(Adds comments by HHS official)
By Richard Cowan
WASHINGTON, Jan 28 (Reuters) - U.S. authorities failed to conduct proper background checks before releasing undocumented migrant children to guardians, who in some cases exploited them, a bipartisan U.S. Senate investigation found.
Republican Senator Rob Portman opened a Thursday hearing on the findings saying the Department of Health and Human Services (HHS) lacked proper procedures to protect undocumented children entering the United States without an accompanying adult.
The Senate investigation was prompted by a case in Portman's home state of Ohio in which at least six children from Guatemala were forced to work long hours on egg farms in Marion County. Six people have been charged in the case, Portman said.
That could have been prevented had HHS adopted commonsense measures for screening sponsors and checking on the well-being of at-risk children, Portman said.
HHS Acting Assistant Secretary Mark Greenberg said in prepared testimony the agency has instituted new procedures aimed at preventing abuse of minors once they are released by the government.
He noted the number of immigrant children temporarily cared for by HHS has skyrocketed, from an average of around 6,000 a year to 57,496 in fiscal 2014 and 33,726 in fiscal 2015, which ended last Sept. 30.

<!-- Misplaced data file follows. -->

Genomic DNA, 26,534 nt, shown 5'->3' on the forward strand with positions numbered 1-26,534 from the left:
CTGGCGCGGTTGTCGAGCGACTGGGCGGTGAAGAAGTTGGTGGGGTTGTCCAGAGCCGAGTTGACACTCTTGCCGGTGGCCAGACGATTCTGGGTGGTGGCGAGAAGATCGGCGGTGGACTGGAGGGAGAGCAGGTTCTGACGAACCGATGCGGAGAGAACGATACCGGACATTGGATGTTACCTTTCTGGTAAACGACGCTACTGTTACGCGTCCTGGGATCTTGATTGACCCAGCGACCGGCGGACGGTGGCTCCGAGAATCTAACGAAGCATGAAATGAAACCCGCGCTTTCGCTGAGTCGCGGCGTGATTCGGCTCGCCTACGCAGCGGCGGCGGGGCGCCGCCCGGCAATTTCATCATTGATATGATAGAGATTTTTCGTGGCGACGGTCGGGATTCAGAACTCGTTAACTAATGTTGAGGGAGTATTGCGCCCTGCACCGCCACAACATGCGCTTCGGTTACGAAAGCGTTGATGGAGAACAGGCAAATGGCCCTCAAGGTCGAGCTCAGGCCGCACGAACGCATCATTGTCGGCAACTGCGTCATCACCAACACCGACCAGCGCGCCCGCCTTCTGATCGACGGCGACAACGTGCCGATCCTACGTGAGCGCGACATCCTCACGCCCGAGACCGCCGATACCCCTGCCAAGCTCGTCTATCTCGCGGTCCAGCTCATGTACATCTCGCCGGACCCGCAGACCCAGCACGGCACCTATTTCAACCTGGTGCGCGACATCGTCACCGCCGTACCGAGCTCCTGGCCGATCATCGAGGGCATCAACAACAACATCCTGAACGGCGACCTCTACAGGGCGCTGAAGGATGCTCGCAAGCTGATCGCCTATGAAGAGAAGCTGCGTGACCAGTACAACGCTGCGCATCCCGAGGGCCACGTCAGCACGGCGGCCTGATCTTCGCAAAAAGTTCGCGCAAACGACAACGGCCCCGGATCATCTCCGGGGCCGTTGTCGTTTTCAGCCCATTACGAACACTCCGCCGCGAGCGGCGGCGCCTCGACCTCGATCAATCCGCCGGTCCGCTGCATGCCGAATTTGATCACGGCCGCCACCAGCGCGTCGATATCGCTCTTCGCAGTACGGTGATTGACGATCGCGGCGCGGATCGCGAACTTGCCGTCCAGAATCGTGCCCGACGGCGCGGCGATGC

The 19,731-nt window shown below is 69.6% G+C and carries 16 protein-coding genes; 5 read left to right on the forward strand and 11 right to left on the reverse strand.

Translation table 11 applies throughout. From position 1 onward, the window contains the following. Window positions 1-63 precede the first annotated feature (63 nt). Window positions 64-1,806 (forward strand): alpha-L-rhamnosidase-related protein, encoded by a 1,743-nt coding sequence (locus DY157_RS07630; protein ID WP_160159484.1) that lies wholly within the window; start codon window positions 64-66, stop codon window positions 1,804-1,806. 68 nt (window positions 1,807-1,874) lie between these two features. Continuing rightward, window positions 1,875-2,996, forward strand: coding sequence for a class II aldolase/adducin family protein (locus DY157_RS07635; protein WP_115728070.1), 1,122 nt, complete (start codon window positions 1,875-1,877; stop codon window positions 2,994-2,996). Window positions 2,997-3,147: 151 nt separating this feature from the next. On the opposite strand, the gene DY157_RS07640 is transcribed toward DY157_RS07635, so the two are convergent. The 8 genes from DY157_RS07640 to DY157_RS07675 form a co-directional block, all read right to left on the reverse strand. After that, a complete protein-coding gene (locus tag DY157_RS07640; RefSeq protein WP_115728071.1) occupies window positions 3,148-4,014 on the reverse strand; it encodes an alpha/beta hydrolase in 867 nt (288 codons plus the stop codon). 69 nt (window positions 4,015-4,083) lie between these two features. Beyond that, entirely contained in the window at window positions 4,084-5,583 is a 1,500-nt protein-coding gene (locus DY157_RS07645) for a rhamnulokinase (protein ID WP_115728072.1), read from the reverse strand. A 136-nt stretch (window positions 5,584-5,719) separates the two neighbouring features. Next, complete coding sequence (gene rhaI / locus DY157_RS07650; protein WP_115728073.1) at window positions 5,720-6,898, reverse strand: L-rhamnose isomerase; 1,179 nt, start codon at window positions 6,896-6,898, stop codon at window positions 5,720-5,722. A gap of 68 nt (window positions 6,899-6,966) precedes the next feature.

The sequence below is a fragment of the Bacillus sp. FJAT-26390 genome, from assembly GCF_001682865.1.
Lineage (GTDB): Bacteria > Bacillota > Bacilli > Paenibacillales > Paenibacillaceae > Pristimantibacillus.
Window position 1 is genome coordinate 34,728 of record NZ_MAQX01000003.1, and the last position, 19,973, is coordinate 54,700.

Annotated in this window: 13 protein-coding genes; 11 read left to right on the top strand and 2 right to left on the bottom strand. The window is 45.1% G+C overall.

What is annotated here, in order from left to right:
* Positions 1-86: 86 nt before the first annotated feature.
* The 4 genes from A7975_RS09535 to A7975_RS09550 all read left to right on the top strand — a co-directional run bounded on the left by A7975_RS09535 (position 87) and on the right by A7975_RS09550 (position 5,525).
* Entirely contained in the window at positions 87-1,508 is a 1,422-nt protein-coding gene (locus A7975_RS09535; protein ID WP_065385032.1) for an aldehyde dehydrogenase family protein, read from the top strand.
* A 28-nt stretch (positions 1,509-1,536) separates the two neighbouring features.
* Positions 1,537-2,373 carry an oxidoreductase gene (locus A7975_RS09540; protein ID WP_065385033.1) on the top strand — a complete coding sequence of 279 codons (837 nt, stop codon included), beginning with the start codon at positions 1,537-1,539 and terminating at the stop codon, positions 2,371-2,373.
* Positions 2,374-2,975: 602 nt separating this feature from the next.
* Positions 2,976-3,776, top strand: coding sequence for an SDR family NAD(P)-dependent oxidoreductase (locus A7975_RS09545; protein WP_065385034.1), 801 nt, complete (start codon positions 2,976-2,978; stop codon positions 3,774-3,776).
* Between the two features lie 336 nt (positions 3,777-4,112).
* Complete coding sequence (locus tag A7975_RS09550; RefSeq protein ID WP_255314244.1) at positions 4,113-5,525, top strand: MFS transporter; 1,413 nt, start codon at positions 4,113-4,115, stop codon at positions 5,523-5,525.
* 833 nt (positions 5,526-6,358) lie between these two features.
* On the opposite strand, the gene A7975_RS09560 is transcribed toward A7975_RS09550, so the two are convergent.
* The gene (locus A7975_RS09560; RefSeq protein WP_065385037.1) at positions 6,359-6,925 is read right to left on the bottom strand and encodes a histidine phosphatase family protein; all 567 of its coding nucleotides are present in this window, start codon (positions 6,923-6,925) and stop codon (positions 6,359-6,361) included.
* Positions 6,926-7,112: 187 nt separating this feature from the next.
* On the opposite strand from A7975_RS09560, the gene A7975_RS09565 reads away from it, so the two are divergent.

The Senate investigation cited additional cases of children exposed to abuse following release, which are under investigation by the Permanent Subcommittee on Investigations, said Portman, the panel chairman.
"It is intolerable that human trafficking - modern-day slavery - could occur in our own backyard," Portman said. "But what makes the Marion cases even more alarming is that a U.S. government agency was responsible for delivering some of the victims into the hands of their abusers."
Democratic President Barack Obama's administration was criticized by Republicans in 2014 after a surge of undocumented minors slipped across the southern border, in a humanitarian crisis that caused a logistical nightmare for American officials struggling to cope with the influx.
The administration also was under pressure from immigrant groups and legal requirements to promptly process the unaccompanied minors so they could move from government custody to family members living in the United States.
Despite the U.S. government's subsequent efforts to discourage the migration, a wave of undocumented families and unaccompanied children from Central America rose significantly late last year, according to U.S. figures.
HHS has placed about 90,000 migrant children, most of them for Central America, with adult sponsors in the United States, Portman said.
(Additional reporting by Doina Chiacu in Washington; Editing by Frances Kerry and Matthew Lewis)
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